The Node.js Permission Model

Learn the ins and outs of the new Node.js Permission Model.

A computer with a lock icon

The release of Node.js 20 includes a new Permission Model. Why is this important? It allows developers to restrict Node.js scripts from accessing the filesystem, child processes, and worker threads.

Table of Contents

Getting Started

To use the new Permission model you will need to download version 20 from nodejs.org or your favorite Node.js version manager. (Check out Volta!)

Enable the experimental Permission Model by passing the --experimental-permission flag to the node command. For example: node --experimental-permission some-script.js.


A sign that says 'Restricted Area: Do Not Enter'

Elvert Barnes, CC BY-SA 2.0, via Wikimedia Commons

By itself, --experimental-permission will lock down the process and prevent access to the filesystem, child processes, and worker threads. Use this flag in conjunction with the following flags to granularly enable permissions on a per-process basis.


This flag allows access to read from the filesystem (not write). To allow full read access, use: --allow-fs-read=*. Or pass a comma-separated list of paths to limit access: --allow-fs-read=/some/path,/some/other/file.json.


This flag allows access to write to the filesystem (not read). To allow full write access, use: --allow-fs-write=*. Or pass a comma-separated list of paths to limit access: --allow-fs-write=/some/path,/some/other/file.json.


This flag allows access to running child processes. Currently, there is no way to restrict while child processes can be spawned. This means that a script could use a child process to gain write access to the system without specifically allowing it via --allow-fs-write.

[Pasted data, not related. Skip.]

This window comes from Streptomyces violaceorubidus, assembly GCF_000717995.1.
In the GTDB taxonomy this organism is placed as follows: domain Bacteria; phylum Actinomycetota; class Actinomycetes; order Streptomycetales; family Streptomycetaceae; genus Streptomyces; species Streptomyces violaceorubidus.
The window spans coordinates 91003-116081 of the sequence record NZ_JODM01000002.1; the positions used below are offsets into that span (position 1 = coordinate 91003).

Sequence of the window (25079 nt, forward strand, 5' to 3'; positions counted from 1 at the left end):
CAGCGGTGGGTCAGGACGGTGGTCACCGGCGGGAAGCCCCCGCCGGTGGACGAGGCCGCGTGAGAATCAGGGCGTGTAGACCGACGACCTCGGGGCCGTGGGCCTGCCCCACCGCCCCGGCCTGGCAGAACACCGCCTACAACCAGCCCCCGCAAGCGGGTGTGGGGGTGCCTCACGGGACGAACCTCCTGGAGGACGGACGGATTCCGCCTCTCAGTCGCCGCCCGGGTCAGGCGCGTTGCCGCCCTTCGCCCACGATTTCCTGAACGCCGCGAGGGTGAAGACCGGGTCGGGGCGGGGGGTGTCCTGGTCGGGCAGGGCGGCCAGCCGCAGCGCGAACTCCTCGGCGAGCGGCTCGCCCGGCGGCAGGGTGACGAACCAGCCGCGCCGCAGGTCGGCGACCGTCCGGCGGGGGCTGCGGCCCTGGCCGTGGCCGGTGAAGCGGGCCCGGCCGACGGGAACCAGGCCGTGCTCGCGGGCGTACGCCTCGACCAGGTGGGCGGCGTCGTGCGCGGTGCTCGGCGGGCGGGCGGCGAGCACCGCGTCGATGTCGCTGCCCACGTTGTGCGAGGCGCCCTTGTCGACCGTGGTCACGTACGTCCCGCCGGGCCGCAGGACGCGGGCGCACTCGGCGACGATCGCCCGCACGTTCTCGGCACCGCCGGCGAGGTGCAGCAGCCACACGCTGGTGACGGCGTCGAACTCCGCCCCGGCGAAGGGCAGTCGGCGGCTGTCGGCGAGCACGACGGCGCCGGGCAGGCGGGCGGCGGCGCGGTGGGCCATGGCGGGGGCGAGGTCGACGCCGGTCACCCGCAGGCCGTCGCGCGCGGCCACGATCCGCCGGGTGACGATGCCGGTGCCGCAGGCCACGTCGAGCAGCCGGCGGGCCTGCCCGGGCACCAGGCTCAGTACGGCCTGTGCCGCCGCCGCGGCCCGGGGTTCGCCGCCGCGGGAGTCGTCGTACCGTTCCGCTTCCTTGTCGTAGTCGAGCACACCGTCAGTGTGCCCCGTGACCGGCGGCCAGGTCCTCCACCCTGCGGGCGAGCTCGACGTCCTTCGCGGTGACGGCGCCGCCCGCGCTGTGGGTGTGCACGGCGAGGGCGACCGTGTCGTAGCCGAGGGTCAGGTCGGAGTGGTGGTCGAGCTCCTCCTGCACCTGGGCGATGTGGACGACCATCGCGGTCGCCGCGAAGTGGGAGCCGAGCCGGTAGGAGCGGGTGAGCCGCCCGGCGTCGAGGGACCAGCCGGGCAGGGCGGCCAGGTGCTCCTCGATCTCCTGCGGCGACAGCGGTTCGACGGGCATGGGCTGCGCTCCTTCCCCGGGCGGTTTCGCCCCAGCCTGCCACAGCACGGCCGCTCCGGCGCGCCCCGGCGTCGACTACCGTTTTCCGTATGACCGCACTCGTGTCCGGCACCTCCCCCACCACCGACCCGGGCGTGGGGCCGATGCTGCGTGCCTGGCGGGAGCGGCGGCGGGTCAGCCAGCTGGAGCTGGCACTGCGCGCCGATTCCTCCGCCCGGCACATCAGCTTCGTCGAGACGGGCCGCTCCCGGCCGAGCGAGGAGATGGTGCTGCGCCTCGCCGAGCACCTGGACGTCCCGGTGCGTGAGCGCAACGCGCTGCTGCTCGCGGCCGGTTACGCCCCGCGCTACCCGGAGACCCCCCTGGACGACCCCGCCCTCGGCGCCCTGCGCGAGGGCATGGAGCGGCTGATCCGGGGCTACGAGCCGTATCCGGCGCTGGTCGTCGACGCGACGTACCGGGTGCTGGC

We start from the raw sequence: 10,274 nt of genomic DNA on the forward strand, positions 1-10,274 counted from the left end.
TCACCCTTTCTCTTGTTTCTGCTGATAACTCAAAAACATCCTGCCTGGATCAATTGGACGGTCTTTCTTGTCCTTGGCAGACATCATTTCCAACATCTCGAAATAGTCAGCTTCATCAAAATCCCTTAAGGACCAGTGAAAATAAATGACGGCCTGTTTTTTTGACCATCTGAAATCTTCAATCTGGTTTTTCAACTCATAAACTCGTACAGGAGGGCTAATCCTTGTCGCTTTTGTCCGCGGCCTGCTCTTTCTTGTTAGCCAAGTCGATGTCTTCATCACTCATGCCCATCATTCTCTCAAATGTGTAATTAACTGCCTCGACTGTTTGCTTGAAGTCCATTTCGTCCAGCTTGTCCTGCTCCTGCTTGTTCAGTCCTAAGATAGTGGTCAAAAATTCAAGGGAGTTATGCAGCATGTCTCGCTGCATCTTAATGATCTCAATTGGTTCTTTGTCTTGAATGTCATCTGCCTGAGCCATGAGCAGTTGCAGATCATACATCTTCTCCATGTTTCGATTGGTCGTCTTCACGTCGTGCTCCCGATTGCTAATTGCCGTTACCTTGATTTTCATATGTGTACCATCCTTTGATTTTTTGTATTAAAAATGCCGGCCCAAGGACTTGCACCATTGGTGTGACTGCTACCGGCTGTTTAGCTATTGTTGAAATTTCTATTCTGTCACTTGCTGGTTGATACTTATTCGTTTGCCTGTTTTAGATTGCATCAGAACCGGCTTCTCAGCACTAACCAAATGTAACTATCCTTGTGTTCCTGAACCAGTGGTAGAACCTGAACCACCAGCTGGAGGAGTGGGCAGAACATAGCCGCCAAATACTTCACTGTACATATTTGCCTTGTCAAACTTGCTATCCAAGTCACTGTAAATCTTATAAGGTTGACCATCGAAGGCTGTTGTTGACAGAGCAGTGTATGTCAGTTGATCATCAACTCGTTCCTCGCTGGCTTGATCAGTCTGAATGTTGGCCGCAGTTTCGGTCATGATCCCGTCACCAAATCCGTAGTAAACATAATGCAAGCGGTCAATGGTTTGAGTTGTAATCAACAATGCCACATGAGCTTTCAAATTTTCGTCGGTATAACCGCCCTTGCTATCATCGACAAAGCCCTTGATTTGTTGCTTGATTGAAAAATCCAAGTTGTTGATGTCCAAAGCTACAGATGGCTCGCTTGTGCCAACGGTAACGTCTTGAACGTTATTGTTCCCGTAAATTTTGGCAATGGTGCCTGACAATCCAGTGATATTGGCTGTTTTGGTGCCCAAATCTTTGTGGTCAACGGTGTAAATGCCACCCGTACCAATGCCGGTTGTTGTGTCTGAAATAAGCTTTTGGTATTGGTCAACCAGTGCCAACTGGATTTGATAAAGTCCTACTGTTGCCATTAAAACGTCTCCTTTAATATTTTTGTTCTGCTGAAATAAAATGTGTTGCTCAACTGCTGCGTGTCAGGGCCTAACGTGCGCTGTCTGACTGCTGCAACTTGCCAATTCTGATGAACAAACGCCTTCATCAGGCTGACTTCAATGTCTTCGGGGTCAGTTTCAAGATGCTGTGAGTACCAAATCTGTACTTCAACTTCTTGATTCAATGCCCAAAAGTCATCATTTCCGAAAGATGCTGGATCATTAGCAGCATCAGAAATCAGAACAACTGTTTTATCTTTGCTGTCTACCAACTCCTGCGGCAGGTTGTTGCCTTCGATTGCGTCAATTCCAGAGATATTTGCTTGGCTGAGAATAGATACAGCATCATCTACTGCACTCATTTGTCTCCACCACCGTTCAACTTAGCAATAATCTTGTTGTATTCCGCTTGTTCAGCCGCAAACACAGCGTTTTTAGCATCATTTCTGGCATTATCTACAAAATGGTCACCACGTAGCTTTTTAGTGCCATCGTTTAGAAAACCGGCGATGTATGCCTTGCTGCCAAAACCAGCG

This flag allows worker threads to be spawned. The worker thread will retain the same permissions as the process that spawned it.


This flag allows native addons to be used. This is available in Node.js version 21.6.0.

Checking for Filesystem Permissions

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Image by macrovector on Freepik

Now that you can restrict permissions to a given script. How does the script see if it has the necessary permissions to proceed?

To check permissions, a script can use process.permission.has(). This new function returns true or false if the given process has permission to the provided scope. The scope can be either fs, fs.read, or fs.write for filesystem access, read access, and write access respectively.

The second, optional, argument to process.permission.has() is a path to test for access. For example, to check for write access to a certain path, use: process.permission.has('fs.write', '/some/path').

Checking Permissions for Child Processes and Worker Threads

The process.permission.has() function will only tell you if the script has file system access. The only way to check for child process and worker thread access is to handle the ERR_ACCESS_DENIED error that gets thrown if permission is denied.


It is important to note that the permission model is experimental in Node.js version 20. And also, at this time Node.js 20 is not the supported LTS. So the Permission Model may be subject to change in the future. That being said, it is exciting to see where Node.js will be in the coming releases!

Further Reading

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